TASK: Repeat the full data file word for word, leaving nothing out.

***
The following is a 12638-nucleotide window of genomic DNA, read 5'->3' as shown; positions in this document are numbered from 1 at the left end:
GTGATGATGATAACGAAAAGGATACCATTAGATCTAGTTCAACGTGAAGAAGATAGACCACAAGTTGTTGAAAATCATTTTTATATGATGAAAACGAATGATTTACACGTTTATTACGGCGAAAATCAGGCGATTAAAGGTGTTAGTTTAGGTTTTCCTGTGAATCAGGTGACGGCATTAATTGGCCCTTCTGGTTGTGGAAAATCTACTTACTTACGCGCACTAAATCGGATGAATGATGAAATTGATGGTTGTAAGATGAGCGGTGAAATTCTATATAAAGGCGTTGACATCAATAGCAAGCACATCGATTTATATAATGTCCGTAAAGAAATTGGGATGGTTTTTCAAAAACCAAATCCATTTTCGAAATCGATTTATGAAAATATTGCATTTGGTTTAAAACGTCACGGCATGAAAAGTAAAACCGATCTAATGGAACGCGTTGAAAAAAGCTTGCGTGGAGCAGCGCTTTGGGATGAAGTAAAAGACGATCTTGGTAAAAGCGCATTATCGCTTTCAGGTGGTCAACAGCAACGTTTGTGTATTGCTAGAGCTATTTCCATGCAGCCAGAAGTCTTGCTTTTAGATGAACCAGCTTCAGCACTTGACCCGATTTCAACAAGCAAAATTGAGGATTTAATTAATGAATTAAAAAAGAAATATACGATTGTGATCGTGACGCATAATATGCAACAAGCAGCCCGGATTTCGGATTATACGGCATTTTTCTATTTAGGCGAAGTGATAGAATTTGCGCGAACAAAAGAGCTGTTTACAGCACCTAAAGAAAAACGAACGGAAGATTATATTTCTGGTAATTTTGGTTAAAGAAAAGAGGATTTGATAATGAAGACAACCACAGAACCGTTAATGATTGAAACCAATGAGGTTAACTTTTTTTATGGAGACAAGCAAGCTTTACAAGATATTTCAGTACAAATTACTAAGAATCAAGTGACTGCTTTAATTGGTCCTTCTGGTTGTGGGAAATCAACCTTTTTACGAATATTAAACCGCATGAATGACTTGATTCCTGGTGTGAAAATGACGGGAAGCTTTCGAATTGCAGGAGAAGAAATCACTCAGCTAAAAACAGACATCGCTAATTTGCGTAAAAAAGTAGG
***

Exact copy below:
The following is a 12638-nucleotide window of genomic DNA, read 5'->3' as shown; positions in this document are numbered from 1 at the left end:
GTGATGATGATAACGAAAAGGATACCATTAGATCTAGTTCAACGTGAAGAAGATAGACCACAAGTTGTTGAAAATCATTTTTATATGATGAAAACGAATGATTTACACGTTTATTACGGCGAAAATCAGGCGATTAAAGGTGTTAGTTTAGGTTTTCCTGTGAATCAGGTGACGGCATTAATTGGCCCTTCTGGTTGTGGAAAATCTACTTACTTACGCGCACTAAATCGGATGAATGATGAAATTGATGGTTGTAAGATGAGCGGTGAAATTCTATATAAAGGCGTTGACATCAATAGCAAGCACATCGATTTATATAATGTCCGTAAAGAAATTGGGATGGTTTTTCAAAAACCAAATCCATTTTCGAAATCGATTTATGAAAATATTGCATTTGGTTTAAAACGTCACGGCATGAAAAGTAAAACCGATCTAATGGAACGCGTTGAAAAAAGCTTGCGTGGAGCAGCGCTTTGGGATGAAGTAAAAGACGATCTTGGTAAAAGCGCATTATCGCTTTCAGGTGGTCAACAGCAACGTTTGTGTATTGCTAGAGCTATTTCCATGCAGCCAGAAGTCTTGCTTTTAGATGAACCAGCTTCAGCACTTGACCCGATTTCAACAAGCAAAATTGAGGATTTAATTAATGAATTAAAAAAGAAATATACGATTGTGATCGTGACGCATAATATGCAACAAGCAGCCCGGATTTCGGATTATACGGCATTTTTCTATTTAGGCGAAGTGATAGAATTTGCGCGAACAAAAGAGCTGTTTACAGCACCTAAAGAAAAACGAACGGAAGATTATATTTCTGGTAATTTTGGTTAAAGAAAAGAGGATTTGATAATGAAGACAACCACAGAACCGTTAATGATTGAAACCAATGAGGTTAACTTTTTTTATGGAGACAAGCAAGCTTTACAAGATATTTCAGTACAAATTACTAAGAATCAAGTGACTGCTTTAATTGGTCCTTCTGGTTGTGGGAAATCAACCTTTTTACGAATATTAAACCGCATGAATGACTTGATTCCTGGTGTGAAAATGACGGGAAGCTTTCGAATTGCAGGAGAAGAAATCACTCAGCTAAAAACAGACATCGCTAATTTGCGTAAAAAAGTAGG